We live in a data-driven era. Technology has given us the possibility to sift through more data in five minutes than our ancestors could have considered in a lifetime. Many of those in government who are championing educational reform have turned to tests like the Massachusetts Comprehensive Assessment System (MCAS) to quantify progress being made. At schools like Pike, many families become very concerned about standardized tests like the SSAT, as their children consider applying to secondary schools. So, how important are these tests, and what do they really tell us?
I admit to being a long-time skeptic of fill-in-the-bubble tests. Multiple-choice tests tend to ask for specific data and are not as effective at determining whether children understand more abstract concepts. It is difficult to write multiple-choice questions that are not overly specific or misleading. Also, by citing specific percentiles to describe a child’s performance, these tests can create the illusion of scientific precision that even the designers of the tests say is not accurate. Yet, it would be wrong to state that the tests have no validity or value. They do give us an outside standard against which to measure our students and their progress, and we do review the results of standardized tests each year to see if there are areas where our students have not performed as well as we might have predicted. While there might not be a statistically significant difference between students who are ten percentile points apart, there are certainly differences between students at opposite ends of the spectrum of students being tested.
Fairly regularly, there are articles citing how poorly American students fare in standardized testing (e.g. http://www.bloomberg.com/news/2012-12-11/u-s-schoolchildren-lag-asian-peers-on-academic-tests.html ). Even though such studies can look like they are presenting irrefutable facts and are comparing apples to apples, there are always questions that should be asked, such as, “What type of thinking do these tests call for, and what groups of students are taking the test?” For instance, in many countries, weaker students are weeded out of the system early on, which is not the case in the US. Also, I find it interesting that Asian families are often trying to get their children into American schools despite these scores. On an exchange to China that I was part of several years ago, it was clear to me that there was a real interest by Chinese educators to learn more about how American schools fostered creativity in its students. Are standardized tests assessing a student’s ability to crunch numbers, or to use that data to come up with new hypotheses? This question is one of the reasons Pike has joined with twenty other independent elementary schools from around the country and the Educational Testing Service to design an assessment that looks at teamwork, creativity, ethics, resilience, time management, and curiosity. It has been a fascinating experience, and we are still in the design phase. Can a standardized test measure these areas? We will see.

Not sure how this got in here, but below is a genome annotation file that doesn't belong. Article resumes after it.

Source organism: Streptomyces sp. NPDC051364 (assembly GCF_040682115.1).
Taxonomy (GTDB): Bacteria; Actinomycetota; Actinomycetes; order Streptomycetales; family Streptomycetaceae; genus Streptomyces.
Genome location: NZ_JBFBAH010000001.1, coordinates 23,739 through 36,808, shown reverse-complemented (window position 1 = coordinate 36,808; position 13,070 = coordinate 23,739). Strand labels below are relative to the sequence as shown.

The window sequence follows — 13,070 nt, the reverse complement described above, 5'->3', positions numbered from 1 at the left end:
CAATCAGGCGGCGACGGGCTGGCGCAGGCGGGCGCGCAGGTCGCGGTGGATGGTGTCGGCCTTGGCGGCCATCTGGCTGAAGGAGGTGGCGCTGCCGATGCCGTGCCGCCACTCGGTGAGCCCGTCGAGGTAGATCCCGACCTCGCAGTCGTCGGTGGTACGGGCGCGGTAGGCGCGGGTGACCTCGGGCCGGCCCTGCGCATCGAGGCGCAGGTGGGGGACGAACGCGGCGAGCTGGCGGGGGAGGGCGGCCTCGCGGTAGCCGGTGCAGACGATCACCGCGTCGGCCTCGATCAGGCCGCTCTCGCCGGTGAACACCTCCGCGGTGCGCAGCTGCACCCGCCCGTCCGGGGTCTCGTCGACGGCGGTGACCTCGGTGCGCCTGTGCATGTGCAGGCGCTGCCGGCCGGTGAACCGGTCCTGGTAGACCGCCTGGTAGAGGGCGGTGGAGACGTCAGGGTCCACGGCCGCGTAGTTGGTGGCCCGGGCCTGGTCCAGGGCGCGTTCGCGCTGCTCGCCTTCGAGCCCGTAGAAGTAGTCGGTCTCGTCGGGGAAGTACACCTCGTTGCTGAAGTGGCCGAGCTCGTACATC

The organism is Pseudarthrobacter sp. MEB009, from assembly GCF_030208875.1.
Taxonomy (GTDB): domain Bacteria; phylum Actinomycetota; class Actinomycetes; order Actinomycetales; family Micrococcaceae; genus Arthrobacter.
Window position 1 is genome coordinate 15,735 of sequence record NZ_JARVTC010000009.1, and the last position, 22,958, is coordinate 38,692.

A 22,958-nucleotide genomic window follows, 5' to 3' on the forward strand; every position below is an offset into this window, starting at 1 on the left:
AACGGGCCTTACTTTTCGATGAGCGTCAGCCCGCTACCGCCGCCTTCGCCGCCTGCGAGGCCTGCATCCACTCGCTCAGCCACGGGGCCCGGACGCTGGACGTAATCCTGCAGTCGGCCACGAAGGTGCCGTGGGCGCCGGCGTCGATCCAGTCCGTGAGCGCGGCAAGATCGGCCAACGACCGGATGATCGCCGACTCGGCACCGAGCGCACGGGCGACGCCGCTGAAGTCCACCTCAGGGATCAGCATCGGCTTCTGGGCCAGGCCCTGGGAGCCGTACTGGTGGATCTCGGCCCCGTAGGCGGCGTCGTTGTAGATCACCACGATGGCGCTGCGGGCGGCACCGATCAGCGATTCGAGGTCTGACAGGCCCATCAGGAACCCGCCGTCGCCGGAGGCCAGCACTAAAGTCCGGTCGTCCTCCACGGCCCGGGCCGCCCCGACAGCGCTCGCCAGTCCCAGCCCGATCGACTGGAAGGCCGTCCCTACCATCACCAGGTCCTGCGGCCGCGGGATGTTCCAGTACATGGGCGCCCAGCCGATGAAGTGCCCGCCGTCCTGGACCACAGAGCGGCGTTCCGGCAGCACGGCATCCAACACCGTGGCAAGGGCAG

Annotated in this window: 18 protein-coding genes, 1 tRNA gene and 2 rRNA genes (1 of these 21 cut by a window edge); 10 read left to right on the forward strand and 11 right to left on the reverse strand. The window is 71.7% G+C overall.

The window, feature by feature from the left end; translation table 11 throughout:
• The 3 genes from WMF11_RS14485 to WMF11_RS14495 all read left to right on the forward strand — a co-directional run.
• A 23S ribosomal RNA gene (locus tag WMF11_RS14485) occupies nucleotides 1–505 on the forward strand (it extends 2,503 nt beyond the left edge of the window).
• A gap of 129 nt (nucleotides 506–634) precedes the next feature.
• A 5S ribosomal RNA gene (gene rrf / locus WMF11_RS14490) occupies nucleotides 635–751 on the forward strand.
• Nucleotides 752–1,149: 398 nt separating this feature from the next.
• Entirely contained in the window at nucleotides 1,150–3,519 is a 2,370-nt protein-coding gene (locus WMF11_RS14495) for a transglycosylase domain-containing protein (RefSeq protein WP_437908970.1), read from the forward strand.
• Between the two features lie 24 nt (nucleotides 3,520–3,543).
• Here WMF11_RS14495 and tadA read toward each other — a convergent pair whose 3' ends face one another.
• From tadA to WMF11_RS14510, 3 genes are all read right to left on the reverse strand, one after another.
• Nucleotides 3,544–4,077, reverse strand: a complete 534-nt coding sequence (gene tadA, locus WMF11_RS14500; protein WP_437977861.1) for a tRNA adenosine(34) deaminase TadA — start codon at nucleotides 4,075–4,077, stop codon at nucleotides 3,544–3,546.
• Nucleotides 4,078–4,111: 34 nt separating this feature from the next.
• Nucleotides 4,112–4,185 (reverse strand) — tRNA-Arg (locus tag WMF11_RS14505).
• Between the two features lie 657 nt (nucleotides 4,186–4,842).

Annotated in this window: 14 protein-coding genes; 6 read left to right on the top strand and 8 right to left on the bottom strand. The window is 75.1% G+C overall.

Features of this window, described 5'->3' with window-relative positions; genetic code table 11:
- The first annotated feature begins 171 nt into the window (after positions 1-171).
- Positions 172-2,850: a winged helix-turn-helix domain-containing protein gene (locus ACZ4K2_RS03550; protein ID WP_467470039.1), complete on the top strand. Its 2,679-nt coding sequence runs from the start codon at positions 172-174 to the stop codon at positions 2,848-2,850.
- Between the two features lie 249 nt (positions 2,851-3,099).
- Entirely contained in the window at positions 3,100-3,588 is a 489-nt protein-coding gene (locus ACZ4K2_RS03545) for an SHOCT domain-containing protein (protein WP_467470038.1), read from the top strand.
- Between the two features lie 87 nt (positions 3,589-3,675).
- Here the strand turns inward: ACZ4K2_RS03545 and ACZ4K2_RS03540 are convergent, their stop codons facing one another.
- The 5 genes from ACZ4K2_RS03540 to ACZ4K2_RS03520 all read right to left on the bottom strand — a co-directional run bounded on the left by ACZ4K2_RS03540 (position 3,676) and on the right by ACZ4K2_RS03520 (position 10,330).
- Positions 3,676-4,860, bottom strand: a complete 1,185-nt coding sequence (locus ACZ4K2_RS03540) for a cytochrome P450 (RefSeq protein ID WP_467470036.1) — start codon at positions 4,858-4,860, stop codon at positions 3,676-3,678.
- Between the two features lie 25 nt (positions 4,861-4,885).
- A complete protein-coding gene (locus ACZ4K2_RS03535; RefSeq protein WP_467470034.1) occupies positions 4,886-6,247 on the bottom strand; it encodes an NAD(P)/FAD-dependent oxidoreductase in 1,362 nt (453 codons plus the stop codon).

As far as how parents of children applying to secondary schools should view standardized tests, there are no simple answers. Do the scores play a role in the admission process? Yes. Are they the determining factor? No. So, how seriously should they be taken? Should we hire a SSAT tutor? As you can see, there may be more questions than answers. You may have heard that there has been some concern from some of our peer schools on the North Shore that variations in this year’s test have resulted in lower scores than those schools would have expected from some of their students. We have talked to the Director of the SSATB, Heather Hoerle, about this year’s results, and here is part of her response:
“The 2012-13 standard test data are demonstrating the expected bell curves for each administration this year, which means our tests are doing exactly what they are designed to do – perform at the .50 level, with an average difficulty of 50%. Practical use of our test scores depends on interpretation of the data over time, and in introducing new SSAT forms this year, we have equated back to performance on prior forms.”
While the overall data have been consistent, we did see individual drops for some students from their seventh grade numbers. It is important to remember that they move to a different level of the test from seventh to eighth grade. Another variable is the fact that our students are adolescents, which by definition means they are in a period of their lives when their behavior and performance can be erratic. I have been speaking with secondary school admission directors, and they have assured me that they will continue to look at all the data, rather than any one grade or test score, in an attempt to understand the whole child. I can tell you from years of experience that these admission officers are real experts at what they do and are truly looking at strengths more than deficits. Therefore, what about the questions at the start of the paragraph? The scores are a factor, not the factor. Test preparation can help ease a student’s mind and give him or her strategies, but our students have done well with and without that preparation. I advise families to talk with their very able secondary school advisors as they make that decision for their child.
Standardized testing has been with us for a very long time and will be here for years to come. It does provide some information and can raise interesting and important questions. The challenge as I see it is to not let the tests become an end in themselves, which can then distract us from our primary task of educating our children in a much broader context than any multiple choice test can ever assess.